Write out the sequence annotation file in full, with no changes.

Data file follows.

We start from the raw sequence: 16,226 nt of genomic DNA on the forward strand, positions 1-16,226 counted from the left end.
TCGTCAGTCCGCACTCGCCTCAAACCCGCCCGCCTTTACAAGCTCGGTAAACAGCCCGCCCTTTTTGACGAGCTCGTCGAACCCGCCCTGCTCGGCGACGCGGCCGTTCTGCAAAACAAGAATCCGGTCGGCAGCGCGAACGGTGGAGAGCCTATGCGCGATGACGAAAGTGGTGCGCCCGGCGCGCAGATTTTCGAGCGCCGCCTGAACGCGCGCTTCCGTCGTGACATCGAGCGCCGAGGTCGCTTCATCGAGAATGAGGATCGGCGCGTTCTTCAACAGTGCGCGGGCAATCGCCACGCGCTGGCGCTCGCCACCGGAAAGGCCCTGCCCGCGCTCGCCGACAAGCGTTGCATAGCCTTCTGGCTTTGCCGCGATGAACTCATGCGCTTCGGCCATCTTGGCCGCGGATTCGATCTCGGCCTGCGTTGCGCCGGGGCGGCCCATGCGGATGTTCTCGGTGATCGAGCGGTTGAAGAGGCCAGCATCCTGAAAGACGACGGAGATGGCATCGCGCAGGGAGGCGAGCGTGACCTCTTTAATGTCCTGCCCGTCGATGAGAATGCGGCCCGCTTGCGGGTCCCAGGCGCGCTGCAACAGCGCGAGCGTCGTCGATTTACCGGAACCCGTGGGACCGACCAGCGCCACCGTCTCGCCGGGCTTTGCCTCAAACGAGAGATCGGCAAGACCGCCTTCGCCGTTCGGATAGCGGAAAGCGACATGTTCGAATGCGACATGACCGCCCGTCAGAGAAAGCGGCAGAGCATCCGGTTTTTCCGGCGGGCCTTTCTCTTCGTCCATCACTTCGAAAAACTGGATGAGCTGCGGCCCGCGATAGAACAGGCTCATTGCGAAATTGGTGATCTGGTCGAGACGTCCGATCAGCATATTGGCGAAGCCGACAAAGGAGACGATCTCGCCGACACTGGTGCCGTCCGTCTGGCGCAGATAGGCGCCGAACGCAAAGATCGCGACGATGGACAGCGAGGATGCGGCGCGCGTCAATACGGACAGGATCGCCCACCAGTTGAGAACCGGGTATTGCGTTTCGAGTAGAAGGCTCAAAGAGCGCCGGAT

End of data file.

We start from the raw sequence: 16,226 nt of genomic DNA on the forward strand, positions 1-16,226 counted from the left end.
TCGTCAGTCCGCACTCGCCTCAAACCCGCCCGCCTTTACAAGCTCGGTAAACAGCCCGCCCTTTTTGACGAGCTCGTCGAACCCGCCCTGCTCGGCGACGCGGCCGTTCTGCAAAACAAGAATCCGGTCGGCAGCGCGAACGGTGGAGAGCCTATGCGCGATGACGAAAGTGGTGCGCCCGGCGCGCAGATTTTCGAGCGCCGCCTGAACGCGCGCTTCCGTCGTGACATCGAGCGCCGAGGTCGCTTCATCGAGAATGAGGATCGGCGCGTTCTTCAACAGTGCGCGGGCAATCGCCACGCGCTGGCGCTCGCCACCGGAAAGGCCCTGCCCGCGCTCGCCGACAAGCGTTGCATAGCCTTCTGGCTTTGCCGCGATGAACTCATGCGCTTCGGCCATCTTGGCCGCGGATTCGATCTCGGCCTGCGTTGCGCCGGGGCGGCCCATGCGGATGTTCTCGGTGATCGAGCGGTTGAAGAGGCCAGCATCCTGAAAGACGACGGAGATGGCATCGCGCAGGGAGGCGAGCGTGACCTCTTTAATGTCCTGCCCGTCGATGAGAATGCGGCCCGCTTGCGGGTCCCAGGCGCGCTGCAACAGCGCGAGCGTCGTCGATTTACCGGAACCCGTGGGACCGACCAGCGCCACCGTCTCGCCGGGCTTTGCCTCAAACGAGAGATCGGCAAGACCGCCTTCGCCGTTCGGATAGCGGAAAGCGACATGTTCGAATGCGACATGACCGCCCGTCAGAGAAAGCGGCAGAGCATCCGGTTTTTCCGGCGGGCCTTTCTCTTCGTCCATCACTTCGAAAAACTGGATGAGCTGCGGCCCGCGATAGAACAGGCTCATTGCGAAATTGGTGATCTGGTCGAGACGTCCGATCAGCATATTGGCGAAGCCGACAAAGGAGACGATCTCGCCGACACTGGTGCCGTCCGTCTGGCGCAGATAGGCGCCGAACGCAAAGATCGCGACGATGGACAGCGAGGATGCGGCGCGCGTCAATACGGACAGGATCGCCCACCAGTTGAGAACCGGGTATTGCGTTTCGAGTAGAAGGCTCAAAGAGCGCCGGAT